A festive feast for all the senses

C&I Issue 24, 2009

That heady mix of pine needles, plum pudding and cooked turkey is more than the sum of its parts, reports Anthony King. It is Christmas.

Expectation is the first ingredient for a pleasant culinary experience. Hopefully, your prior experiences of Christmas will be happy memories and these will have set the stage for a good day. Odour memories are often short on verbal descriptors and are frequently formed when we are young, says Pam Dalton of the Monell Chemical Senses Center in Philadelphia, US: ‘Even a whiff of the odour can bring back those associated memories. Not just the memories from the Christmas you spent at your grandmother’s house, but also all those warm emotional feelings that went along with that.’

A festive feast for all the senses

Our expectations also prepare our brain. ‘Everyone has the experience of thinking they were going to drink one thing but then tasting something very different. Our brain and aroma receptors ready themselves and then we’re left in a state of confusion,’ says Dalton. In his Fat Duck restaurant in Bray in Berkshire, UK, Heston Blumenthal plays with these expectations by swapping flavours and colours in orange and beetroot jellies presented in combination.

Moreover, chemicals that generate aromas often occur in many contexts. For example, you might serve strong aged cheeses at the end of a long Christmas dinner and the whiff of those shot-chain fatty acids, such as butyric acid, will be welcomed. The exact same chemical in a vial marked ‘body odour’ will elicit nausea from your guests. ‘The label you put on something determines how you respond to it and what you think it is,’ says Dalton. As Blumenthal writes in The Fat Duck Cookbook, ‘It’s not the mouth but the brain that governs what foods and drinks we like or dislike.’ So festive table preparations, aromas from the kitchen, warm chatter among family, and the smell of pine needles mixed with Christmas pudding is the first course.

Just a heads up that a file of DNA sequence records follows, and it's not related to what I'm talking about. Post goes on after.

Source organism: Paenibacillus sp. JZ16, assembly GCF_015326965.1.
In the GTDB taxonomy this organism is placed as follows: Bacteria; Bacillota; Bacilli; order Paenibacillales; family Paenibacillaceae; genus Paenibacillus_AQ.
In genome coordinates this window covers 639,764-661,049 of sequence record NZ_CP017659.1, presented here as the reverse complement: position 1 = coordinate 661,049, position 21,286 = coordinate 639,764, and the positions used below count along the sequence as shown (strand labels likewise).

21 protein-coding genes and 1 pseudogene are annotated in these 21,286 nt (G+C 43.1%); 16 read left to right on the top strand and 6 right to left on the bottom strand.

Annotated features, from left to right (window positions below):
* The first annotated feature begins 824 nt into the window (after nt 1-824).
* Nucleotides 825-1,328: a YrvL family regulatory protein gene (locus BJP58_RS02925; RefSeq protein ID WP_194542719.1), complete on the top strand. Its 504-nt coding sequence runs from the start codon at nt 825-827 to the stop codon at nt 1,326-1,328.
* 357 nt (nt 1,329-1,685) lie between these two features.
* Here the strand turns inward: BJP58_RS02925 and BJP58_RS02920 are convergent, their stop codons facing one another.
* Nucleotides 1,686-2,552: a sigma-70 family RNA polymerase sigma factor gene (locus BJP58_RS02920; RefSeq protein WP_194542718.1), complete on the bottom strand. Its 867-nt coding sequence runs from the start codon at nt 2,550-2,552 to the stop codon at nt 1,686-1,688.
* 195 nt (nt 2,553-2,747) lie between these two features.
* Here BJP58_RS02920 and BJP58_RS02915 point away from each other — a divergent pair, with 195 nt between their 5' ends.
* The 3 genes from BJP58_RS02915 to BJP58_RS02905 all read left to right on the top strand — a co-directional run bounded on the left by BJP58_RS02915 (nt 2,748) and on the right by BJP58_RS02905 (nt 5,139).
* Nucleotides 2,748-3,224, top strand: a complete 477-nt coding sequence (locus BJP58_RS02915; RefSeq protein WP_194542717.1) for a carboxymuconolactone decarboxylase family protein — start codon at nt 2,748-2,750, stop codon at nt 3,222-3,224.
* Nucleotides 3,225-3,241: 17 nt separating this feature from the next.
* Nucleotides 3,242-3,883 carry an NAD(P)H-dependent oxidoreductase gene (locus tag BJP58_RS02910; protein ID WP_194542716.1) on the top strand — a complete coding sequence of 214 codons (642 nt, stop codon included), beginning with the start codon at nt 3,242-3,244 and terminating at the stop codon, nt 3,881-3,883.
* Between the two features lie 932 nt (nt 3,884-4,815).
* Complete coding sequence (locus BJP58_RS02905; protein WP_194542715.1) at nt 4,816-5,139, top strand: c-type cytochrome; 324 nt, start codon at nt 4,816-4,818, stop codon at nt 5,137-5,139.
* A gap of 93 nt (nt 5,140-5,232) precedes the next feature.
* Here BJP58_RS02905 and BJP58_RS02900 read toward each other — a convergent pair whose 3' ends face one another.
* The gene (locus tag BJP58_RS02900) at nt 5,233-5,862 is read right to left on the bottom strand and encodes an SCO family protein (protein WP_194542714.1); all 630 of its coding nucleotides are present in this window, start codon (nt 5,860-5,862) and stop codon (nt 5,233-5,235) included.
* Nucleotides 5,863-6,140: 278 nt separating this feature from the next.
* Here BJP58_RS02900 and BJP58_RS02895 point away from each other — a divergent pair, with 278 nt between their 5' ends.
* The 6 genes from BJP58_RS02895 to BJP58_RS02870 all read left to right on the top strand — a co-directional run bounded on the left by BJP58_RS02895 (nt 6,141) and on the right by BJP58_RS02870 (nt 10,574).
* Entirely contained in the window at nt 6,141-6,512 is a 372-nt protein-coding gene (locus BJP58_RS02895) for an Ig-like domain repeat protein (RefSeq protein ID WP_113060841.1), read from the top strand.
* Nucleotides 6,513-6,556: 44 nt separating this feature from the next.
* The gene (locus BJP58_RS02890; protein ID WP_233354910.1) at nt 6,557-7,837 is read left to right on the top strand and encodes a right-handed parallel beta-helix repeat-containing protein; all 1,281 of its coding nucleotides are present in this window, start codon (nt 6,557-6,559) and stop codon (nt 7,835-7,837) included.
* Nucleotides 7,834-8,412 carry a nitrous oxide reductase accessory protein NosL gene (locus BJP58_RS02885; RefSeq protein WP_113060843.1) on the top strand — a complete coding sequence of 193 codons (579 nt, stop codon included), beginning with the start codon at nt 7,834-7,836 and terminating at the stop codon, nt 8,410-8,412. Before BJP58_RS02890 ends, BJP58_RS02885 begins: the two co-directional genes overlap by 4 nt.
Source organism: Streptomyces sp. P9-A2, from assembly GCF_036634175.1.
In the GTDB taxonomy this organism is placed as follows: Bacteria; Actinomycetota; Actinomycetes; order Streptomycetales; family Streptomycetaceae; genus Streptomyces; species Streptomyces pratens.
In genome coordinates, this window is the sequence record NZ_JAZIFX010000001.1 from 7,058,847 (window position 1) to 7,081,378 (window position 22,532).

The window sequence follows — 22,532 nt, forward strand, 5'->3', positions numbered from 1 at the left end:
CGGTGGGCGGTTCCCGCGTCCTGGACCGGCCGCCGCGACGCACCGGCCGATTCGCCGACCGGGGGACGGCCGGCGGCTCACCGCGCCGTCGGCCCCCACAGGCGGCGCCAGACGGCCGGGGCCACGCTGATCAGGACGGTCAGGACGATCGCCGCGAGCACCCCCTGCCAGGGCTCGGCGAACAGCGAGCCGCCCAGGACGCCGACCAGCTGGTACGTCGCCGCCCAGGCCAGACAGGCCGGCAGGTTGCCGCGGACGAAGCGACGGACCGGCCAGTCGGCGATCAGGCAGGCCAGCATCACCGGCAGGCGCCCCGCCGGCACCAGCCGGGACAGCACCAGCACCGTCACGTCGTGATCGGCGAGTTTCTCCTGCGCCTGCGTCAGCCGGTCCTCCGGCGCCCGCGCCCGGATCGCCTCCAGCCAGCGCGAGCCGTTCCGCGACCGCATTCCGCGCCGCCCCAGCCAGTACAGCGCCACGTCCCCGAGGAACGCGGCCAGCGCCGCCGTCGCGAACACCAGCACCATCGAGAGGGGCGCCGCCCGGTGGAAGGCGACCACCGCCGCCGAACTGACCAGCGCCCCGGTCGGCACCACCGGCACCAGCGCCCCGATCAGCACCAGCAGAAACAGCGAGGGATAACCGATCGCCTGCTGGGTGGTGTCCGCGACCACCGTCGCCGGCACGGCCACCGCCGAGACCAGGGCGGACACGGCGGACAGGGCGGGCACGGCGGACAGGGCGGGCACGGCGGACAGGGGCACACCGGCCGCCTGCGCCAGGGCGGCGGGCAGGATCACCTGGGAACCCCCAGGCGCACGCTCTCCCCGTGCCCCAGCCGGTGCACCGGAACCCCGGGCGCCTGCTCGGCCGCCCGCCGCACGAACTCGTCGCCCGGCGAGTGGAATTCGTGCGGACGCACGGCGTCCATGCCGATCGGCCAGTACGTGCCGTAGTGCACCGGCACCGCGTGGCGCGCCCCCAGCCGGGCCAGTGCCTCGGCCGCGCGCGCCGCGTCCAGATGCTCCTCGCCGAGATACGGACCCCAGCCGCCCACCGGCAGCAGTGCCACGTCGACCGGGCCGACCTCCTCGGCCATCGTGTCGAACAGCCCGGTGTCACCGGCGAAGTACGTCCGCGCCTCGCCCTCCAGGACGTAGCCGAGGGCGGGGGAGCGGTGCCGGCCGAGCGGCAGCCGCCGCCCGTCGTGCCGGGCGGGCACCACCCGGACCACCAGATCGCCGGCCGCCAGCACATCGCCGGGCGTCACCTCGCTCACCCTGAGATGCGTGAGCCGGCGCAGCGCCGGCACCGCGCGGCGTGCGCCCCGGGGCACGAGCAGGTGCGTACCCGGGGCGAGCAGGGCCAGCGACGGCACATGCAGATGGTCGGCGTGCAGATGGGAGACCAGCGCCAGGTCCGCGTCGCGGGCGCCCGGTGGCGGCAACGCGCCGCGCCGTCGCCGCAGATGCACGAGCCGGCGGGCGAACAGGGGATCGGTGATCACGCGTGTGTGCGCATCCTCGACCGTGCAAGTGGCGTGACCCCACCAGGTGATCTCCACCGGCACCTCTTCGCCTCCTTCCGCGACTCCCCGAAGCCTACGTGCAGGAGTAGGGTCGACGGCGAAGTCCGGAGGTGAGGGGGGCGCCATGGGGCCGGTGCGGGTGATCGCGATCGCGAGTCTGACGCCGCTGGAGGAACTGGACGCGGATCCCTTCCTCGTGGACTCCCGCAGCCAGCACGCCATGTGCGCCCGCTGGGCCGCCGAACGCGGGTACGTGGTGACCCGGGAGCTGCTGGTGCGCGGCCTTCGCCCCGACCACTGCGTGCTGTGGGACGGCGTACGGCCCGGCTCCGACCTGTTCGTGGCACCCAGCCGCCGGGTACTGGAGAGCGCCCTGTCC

The next biggy is the bird. Roast turkey or goose are traditional and you don’t want to overcook the main event, but nor do you want to poison the family. Science has some sound advice here. Cooking begins when meat is heated above 38° C, but 55°C marks the spot where contractile proteins are denatured and water begins to be squeezed out, leaving the meat vulnerable to moisture loss. Once the meat reaches 65°C, further heating will make the meat cardboard dry and tough, and if you keep the throttle engaged and reach 75°C, you’re in for a lot of chewing. Don’t forget juiciness and tenderness depends on leaving some of the water behind. So buy a digital thermometer.